Through the first month of the season, Jose Reyes’ struggles were very clear. Reyes hit only .238 with a .295 on base percentage. Reyes simply did not look like the player he had been in the past.

People wondered what had caused Reyes’ struggles. Was it his thyroid problem? His new spot batting third in the batting order? Or was it that Jose was washed up?

It was not any of these things, although his struggles were tied to his thyroid problem. As a result of this issue, Jose missed most of spring training. This put him a month behind all of the other players in the league.

The Mets played 30 spring training games this year. It would have expected that Jose would have played in between 20 and 25 games during spring training.

Jose played his 25th game of the season on May 7th. If you look at the first 25 games of Jose’s season, you will see that Jose had a .236 batting average and a .281 on base percentage. He also had 12 runs scored, five stolen bases and nine RBIs.

In the 23 games Jose has played since that point in the season, he is hitting .283 with a .324 on base percentage. He also has 18 runs scored, nine stolen bases, and 12 RBIs during this span. The numbers that Jose has put up recently come much closer to his career numbers.

For his career, Jose is a .285 hitter with a .335 on base percentage. Jose also averages 15.9 runs scored, 8.5 stolen bases, and 9.5 RBIs for 23 game time periods over the course of his career.

Reyes has also been much more comfortable since returning to the leadoff spot. Jose has hit .294 with a .331 on base percentage and 13 RBIs from the leadoff spot in 26 games. In 20 games from the third spot in the order, Reyes hit .207 with a .253 on base percentage and six RBIs.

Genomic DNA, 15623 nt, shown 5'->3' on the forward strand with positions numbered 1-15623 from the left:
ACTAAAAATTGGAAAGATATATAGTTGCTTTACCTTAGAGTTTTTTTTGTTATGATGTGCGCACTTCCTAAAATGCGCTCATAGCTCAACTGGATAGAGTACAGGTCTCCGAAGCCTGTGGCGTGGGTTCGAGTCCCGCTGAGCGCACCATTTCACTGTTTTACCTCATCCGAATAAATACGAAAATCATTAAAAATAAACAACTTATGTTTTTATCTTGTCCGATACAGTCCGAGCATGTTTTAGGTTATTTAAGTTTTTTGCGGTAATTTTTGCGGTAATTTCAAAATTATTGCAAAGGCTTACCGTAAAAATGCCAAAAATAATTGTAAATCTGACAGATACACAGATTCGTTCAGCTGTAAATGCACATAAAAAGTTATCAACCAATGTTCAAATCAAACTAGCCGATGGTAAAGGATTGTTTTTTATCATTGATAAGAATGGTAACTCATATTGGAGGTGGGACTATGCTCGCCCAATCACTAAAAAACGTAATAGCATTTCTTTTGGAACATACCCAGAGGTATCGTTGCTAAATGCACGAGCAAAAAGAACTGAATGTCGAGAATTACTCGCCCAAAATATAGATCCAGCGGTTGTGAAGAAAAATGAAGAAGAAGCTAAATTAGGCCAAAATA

Jose had also gone from posting a -0.9 WAR on May 23 to having a -0.2 WAR right now. This is a massive change around for such a short time period. 

Over the past two weeks, Jose has put many of the negative claims about him to rest. He has hit .358 with a .393 on base percentage and 12 RBIs during his last 12 games. While he cannot be expected to continue to hit at this rate, these numbers are very encouraging.

It seems that Jose Reyes’ struggles were tied to his missed time during spring training. Jose appeared to use April and early May as his spring training. Once Jose was able to get back into the groove of things he once again returned to being the player that he has been in the past.

The Mets need Jose to maintain his success if they are going to be a playoff team this year.

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